Charles Dickens on

‘The Noble Savage’

Reproduced from New Nation, no. 1, summer 1980. Originally appeared in Household Words magazine

To come to the point at once, I beg to say that I have not the least belief in the Noble Savage. I consider him a prodigious nuisance, and an enormous superstition. His calling rum fire-water, and me a pale face, wholly fail to reconcile me to him. I don’t care what he calls me. I call him a savage, and I call a savage a something highly desirable to be civilised off the face of the earth. I think a mere gent (which I take to be the lowest form of civilisation) better than a howling, whistling, clucking, stamping, jumping, tearing savage. It is all one to me, whether he sticks a fish-bone through his visage, or bits of trees through the lobes of his ears, or bird’s feathers in his head; whether he flattens his hair between two boards, or spreads his nose over the breadth of his face, or drags his lower lip down by great weights, or blackens his teeth, or knocks them out, or paints one cheek red and the other blue, or tattoos himself, or oils himself, or rubs his body with fat, or crimps it with knives. Yielding to whichsoever of these agreeable eccentricities, he is a savage – cruel, false, thievish, murderous; addicted more or less to grease, entrails, and beastly customs; a wild animal with the questionable gift of boasting; a conceited, tiresome, blood-thirsty, monotonous humbug.

Yet it is extraordinary to observe how some people will talk about him... There was Mr. Catlin, some few years ago, with his Ojibbeway Indians. Mr. Catlin was an energetic, earnest man, who had lived among more tribes of Indians than I need reckon up here, and who had written a picturesque and glowing book about them. With his party of Indians squatting and spitting on the table before him, or dancing their miserable jigs after their own dreary manner, he called, in all good faith, upon his civilised audience to take notice of their symmetry and grace, their perfect limbs, and the exquisite expression of their pantomime; and his civilised audience, in all good faith, complied and admired. Whereas, as mere animals, they were wretched creatures, very low in the scale and very poorly formed...

It is not the miserable nature of the noble savage that is the new thing: it is the whimpering over him with maudlin admiration, and affecting to regret him, and the drawing of any comparison of advantage between the blemishes of civilisation and the tenor of his swinish life...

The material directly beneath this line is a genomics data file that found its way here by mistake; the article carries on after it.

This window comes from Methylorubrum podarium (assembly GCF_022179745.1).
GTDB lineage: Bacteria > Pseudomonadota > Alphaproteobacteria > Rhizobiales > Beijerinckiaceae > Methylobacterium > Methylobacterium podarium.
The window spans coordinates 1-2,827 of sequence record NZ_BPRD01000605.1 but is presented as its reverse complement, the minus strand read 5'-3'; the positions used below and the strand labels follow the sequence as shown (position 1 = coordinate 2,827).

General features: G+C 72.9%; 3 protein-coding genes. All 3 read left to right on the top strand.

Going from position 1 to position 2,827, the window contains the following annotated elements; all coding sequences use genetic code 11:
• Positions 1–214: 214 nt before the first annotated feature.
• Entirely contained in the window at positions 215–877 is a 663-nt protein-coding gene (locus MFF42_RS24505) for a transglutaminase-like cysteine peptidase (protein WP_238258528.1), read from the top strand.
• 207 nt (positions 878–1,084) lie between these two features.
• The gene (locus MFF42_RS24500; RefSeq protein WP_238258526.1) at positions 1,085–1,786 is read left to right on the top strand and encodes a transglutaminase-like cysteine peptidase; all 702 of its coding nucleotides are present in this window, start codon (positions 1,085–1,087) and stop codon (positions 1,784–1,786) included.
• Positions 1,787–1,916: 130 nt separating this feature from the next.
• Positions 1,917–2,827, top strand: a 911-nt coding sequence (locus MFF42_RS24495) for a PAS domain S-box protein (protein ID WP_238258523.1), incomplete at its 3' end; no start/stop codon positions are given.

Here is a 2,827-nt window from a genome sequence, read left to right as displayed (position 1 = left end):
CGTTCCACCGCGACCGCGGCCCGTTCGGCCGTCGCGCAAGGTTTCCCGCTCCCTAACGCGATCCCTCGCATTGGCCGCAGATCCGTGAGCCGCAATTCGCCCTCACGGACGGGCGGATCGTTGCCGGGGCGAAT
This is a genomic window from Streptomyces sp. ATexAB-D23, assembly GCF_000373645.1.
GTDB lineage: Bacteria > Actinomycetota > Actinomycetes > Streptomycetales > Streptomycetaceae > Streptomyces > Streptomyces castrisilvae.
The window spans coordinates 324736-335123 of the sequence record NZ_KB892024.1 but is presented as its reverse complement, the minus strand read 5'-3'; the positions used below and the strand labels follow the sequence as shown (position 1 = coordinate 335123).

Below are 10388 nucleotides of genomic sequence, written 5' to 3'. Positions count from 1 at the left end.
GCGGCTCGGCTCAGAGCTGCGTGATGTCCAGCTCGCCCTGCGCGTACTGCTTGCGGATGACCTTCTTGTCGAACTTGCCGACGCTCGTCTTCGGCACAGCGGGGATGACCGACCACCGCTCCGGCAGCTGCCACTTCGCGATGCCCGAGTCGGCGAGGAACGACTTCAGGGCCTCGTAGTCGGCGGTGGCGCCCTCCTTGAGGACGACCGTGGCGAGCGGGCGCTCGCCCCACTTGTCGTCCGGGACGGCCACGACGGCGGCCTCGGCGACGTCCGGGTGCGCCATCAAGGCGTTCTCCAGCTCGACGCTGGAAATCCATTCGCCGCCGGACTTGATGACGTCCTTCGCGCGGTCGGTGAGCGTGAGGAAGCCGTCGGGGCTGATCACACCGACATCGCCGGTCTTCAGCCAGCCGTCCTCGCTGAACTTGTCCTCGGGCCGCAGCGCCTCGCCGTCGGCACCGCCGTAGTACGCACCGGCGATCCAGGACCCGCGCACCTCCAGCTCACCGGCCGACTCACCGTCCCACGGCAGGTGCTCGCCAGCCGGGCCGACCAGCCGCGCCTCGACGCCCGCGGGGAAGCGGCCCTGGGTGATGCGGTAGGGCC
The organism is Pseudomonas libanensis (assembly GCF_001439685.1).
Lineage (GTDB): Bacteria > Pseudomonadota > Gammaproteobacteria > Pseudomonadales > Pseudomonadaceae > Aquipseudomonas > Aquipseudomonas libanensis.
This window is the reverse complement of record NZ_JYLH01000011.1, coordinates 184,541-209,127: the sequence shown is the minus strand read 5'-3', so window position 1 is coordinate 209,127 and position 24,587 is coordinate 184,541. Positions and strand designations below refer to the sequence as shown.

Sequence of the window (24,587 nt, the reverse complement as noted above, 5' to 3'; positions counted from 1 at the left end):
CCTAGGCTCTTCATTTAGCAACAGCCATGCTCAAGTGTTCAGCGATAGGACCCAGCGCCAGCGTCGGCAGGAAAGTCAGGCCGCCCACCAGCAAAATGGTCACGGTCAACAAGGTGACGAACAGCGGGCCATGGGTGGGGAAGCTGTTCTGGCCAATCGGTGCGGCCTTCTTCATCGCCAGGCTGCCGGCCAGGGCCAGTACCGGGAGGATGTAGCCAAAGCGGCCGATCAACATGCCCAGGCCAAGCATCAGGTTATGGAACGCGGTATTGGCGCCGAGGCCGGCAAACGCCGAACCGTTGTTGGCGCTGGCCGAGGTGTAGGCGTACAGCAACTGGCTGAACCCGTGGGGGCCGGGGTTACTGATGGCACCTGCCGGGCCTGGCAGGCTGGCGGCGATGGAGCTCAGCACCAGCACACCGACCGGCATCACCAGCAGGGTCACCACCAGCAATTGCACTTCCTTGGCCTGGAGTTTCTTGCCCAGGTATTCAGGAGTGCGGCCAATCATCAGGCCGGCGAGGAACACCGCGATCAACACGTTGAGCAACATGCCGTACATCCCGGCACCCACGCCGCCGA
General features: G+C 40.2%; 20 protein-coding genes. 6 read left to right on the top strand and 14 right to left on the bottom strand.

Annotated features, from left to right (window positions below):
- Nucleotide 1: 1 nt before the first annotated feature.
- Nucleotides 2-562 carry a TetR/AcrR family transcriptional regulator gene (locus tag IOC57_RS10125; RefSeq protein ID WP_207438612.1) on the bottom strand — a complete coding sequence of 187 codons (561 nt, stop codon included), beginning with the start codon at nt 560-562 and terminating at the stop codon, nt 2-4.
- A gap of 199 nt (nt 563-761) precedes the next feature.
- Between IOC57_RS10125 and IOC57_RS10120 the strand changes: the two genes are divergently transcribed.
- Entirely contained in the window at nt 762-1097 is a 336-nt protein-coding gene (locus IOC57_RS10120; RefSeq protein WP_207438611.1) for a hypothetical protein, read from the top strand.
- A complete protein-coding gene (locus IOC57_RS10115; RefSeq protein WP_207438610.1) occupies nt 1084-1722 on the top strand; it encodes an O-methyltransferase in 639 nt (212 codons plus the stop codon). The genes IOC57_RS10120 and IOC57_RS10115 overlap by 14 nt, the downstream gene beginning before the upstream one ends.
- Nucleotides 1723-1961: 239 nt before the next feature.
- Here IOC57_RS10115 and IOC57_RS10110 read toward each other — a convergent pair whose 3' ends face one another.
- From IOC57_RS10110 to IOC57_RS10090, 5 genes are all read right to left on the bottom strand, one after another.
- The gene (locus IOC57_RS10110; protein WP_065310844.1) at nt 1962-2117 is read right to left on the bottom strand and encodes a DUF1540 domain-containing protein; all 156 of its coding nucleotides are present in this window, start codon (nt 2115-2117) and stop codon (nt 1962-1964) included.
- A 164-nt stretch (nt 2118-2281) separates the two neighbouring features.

Think of the Bushmen. Think of the two men and the two women who have been exhibited about England for some years. Are the majority of persons – who remember the horrid little leader of that party in his festering bundle of hides, with his filth and his antipathy to water... conscious of an affectionate yearning towards that noble savage, or is it idiosyncratic in me to abhor, detest, abominate and abjure him? I have no reserve on this subject, and will frankly state that, setting aside that stage of the entertainment when he counterfeited the death of some creature he had shot, by laying his head on his hand and shaking his left leg – at which time I think it would have been justifiable homicide to slay him – I have never seen that group sleeping, smoking and expectorating round their brazier, but I have sincerely desired that something might happen to the charcoal smouldering therein, which would cause the immediate suffocation of the whole of the noble strangers...

The noble savage sets a king to reign over him, to whom he submits his life and limbs without a murmur or question, and whose whole life is passed chin deep in a lake of blood; but who, after killing incessantly, is in his turn killed by his relations and friends, the moment a grey hair appears on his head. All the noble savage’s wars with his fellow-savages (and he takes no pleasure in anything else) are wars of extermination – which is the best thing I know of him, and the most comfortable to my mind when I look at him. He has no moral feelings of any kind, sort, or description; and his ‘mission’ may be summed up as simply diabolical.

That the case of Mary Jones may speak the more emphatically for itself, I subjoin it, as related by Sir William Meredith in a speech in Parliament, ‘on Frequent Executions’, made in 1777.

‘Under this act,’ the Shop-lifting Act, ‘one Mary Jones was executed, whose case I shall just mention; it was at the time when press warrants were issued, on the alarm about Falkland Islands. The woman’s husband was pressed, their goods seized for some debts of his, and she, with two small children, turned into the streets a-begging. It is a circumstance not to be forgotten, that she was very young (under nineteen), and most remarkably handsome. She went to a linen-draper’s shop, took some coarse linen off the counter, and slipped it under her cloak; the shopman saw her, and she laid it down: for this she was hanged. Her defence was (I have the trial in my pocket), “that she had lived in credit, and wanted for nothing, till a press-gang came and stole her husband from her; but since then, she had no bed to lie on; nothing to give her children to eat; and they were almost naked; and perhaps she might have done something wrong, for she hardly knew what she did.” The parish officers testified the truth of this story; but it seems, there had been a good deal of shop-lifting about Ludgate; an example was thought necessary; and this woman was hanged for the comfort and satisfaction of shopkeepers in Ludgate Street. When brought to receive sentence, she behaved in such a frantic manner, as proved her mind to be in a distracted and desponding state; and the child was sucking at her breast when she set out for Tyburn.’

From Dickens’ Preface to Barnaby Rudge.

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